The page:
Environmentalism from Below – A guest blog for the Rachel Carson Center
This August, I flew to Edmonton, Canada, to participate in a workshop organized by Jonathan Clapperton and Liza Piper at the University of Alberta. ‘Environmentalism from Below: appraising the efficacy of small-scale and subaltern environmentalist organizations’ brought twenty scholars from diverse scholarly backgrounds together to discuss each other’s work. Papers of 7,000 words had been pre-circulated, and we will continue to work on them for submission to an edited volume in the new year. The workshop was funded in part by the Rachel Carson Center, and I was invited to blog about it for them here: http://seeingthewoods.org/2014/08/26/environmentalism-from-below/
The workshop (and paper) was an excellent opportunity for me to think through the research I began with this project, looking at our use of water for recreation. Through my work I have identified a contestation of rivers by different recreational user groups, in particular anglers and paddlers/canoeists. My paper ‘Clear water, muddy rights: accessing British rivers for recreation’ suggests that historical notions of right use, insider/outsider identification, and contrasting philosophies of water as place and resource contribute to this ‘conflict’. To me, the campaign group Rivers Access for All (http://www.riveraccessforall.co.uk) can be seen as an environmentalist organization, though they identify themselves first and foremost as a recreational interest group. However, by working to assert a public right of navigation on Britain’s waterways and challenge current legal definitions of water-use, they are campaigning for a reconfiguration of how we use, protect and define water that recognizes those in and on the water, in addition to those who own or pay to use the riverbank. In effect, they are working towards a more holistic and all-encompassing definition of water than currently exists in British law, in which rights of property are privileged, and where the riparian owners also own the riverbed and water flowing over it. It is a complex issue, and I have been grateful for the help of my colleagues Chris Wilmore and Antonia Layard in the Law Department (University of Bristol) for helping me navigate the legal complexities of the subject.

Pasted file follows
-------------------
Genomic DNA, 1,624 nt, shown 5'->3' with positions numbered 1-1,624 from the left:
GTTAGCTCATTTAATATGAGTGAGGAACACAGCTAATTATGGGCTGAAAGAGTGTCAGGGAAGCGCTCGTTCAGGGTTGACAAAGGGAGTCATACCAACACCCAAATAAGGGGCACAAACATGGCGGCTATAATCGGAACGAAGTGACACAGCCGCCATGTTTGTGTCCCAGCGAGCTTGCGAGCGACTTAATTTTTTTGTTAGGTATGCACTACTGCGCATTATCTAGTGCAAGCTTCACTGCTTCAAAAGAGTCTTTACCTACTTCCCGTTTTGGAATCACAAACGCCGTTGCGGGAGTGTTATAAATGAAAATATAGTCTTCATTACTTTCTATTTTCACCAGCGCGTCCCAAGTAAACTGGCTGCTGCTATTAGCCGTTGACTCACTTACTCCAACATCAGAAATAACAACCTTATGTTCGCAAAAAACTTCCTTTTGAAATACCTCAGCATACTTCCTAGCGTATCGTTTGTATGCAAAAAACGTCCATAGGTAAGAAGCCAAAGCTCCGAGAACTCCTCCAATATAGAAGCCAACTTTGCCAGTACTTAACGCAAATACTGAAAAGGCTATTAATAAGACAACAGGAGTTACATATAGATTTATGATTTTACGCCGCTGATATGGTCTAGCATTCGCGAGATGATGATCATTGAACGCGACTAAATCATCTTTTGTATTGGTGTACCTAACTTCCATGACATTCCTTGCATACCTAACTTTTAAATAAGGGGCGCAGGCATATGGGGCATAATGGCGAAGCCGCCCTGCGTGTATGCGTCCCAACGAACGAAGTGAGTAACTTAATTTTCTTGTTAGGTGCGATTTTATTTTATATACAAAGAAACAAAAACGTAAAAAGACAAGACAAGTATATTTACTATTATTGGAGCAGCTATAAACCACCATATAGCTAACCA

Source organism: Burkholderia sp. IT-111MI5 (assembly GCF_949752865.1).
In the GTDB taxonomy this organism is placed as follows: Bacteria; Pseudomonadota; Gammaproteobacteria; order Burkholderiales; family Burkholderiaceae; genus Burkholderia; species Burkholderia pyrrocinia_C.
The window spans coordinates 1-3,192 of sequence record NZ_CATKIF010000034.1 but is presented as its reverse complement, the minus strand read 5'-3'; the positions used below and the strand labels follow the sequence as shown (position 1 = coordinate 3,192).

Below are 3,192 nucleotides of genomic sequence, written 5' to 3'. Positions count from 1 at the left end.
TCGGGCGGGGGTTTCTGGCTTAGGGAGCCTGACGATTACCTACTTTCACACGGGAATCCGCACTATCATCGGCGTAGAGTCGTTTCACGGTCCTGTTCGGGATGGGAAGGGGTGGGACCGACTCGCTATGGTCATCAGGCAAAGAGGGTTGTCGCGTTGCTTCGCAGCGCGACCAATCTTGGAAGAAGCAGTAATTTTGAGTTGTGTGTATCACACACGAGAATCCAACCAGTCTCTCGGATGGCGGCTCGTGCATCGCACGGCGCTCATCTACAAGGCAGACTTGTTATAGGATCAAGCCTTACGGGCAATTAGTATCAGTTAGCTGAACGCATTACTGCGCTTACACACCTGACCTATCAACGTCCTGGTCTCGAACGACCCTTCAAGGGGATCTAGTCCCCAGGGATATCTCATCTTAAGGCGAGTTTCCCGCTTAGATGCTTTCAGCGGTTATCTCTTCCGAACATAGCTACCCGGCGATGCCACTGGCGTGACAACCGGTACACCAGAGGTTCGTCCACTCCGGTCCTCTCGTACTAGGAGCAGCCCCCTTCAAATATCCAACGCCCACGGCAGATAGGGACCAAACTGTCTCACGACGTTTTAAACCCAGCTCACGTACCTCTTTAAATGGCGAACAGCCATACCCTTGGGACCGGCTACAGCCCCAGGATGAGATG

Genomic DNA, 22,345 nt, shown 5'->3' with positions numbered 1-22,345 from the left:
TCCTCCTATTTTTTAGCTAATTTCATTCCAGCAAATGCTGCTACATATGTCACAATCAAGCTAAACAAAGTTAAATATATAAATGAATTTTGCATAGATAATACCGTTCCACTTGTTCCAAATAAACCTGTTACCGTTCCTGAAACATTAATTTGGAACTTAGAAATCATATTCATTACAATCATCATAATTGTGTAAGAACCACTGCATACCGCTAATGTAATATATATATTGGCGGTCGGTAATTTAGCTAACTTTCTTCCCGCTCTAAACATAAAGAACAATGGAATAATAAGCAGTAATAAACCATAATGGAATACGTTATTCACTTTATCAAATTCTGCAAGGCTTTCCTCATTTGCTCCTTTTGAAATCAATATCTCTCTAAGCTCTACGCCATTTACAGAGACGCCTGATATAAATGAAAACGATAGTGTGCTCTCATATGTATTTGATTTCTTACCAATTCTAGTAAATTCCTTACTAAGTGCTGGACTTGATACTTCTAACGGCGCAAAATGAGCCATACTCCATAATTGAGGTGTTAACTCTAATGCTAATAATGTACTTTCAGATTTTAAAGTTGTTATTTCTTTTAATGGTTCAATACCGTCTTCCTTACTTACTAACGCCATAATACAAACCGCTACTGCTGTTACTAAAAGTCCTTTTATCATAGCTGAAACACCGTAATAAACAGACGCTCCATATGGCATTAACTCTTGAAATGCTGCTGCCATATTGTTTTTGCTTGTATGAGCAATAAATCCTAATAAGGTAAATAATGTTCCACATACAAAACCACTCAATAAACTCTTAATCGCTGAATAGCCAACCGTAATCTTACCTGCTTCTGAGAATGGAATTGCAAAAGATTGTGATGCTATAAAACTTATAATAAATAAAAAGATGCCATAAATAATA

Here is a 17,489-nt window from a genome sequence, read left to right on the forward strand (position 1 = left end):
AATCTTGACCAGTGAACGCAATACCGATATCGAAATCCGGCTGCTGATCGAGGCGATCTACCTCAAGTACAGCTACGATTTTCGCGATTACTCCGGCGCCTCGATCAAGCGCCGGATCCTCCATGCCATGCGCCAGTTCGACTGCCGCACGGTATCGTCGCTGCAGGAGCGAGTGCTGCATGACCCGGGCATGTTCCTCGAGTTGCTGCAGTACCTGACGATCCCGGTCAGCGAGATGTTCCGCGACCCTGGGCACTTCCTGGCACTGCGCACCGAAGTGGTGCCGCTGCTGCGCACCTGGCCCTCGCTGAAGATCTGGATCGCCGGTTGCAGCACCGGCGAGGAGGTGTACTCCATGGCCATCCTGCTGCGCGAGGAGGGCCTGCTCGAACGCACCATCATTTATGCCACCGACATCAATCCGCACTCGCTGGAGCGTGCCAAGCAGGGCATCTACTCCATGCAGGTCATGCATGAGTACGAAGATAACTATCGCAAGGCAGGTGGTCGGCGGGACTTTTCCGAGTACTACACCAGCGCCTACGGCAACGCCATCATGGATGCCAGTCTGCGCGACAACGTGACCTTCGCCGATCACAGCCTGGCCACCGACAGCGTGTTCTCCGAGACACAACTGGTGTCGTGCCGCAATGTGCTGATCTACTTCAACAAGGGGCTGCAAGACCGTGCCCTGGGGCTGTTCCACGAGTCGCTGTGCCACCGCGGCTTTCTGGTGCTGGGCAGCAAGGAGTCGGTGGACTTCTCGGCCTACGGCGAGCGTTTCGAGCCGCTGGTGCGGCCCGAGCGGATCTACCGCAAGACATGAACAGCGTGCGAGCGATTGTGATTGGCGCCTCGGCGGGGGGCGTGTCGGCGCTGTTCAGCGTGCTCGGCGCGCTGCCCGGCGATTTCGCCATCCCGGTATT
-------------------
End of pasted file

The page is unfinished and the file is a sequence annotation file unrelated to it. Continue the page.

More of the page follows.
The Rivers Access to All campaign, the contestation of water and the history of the dynamics between anglers, swimmers and canoeists have become a major focus of my research on the Power and Water project and I am very thankful to Jonathan and Liza for giving me the opportunity to present my research in an early stage. I will continue to work on these issues as the project evolves, so if you have any thoughts on recreational use of British rivers, legal definitions of water access and use, or any personal experiences of angling, swimming or paddling on rivers, do get in touch via the comments or twitter (@DudleyMarianna).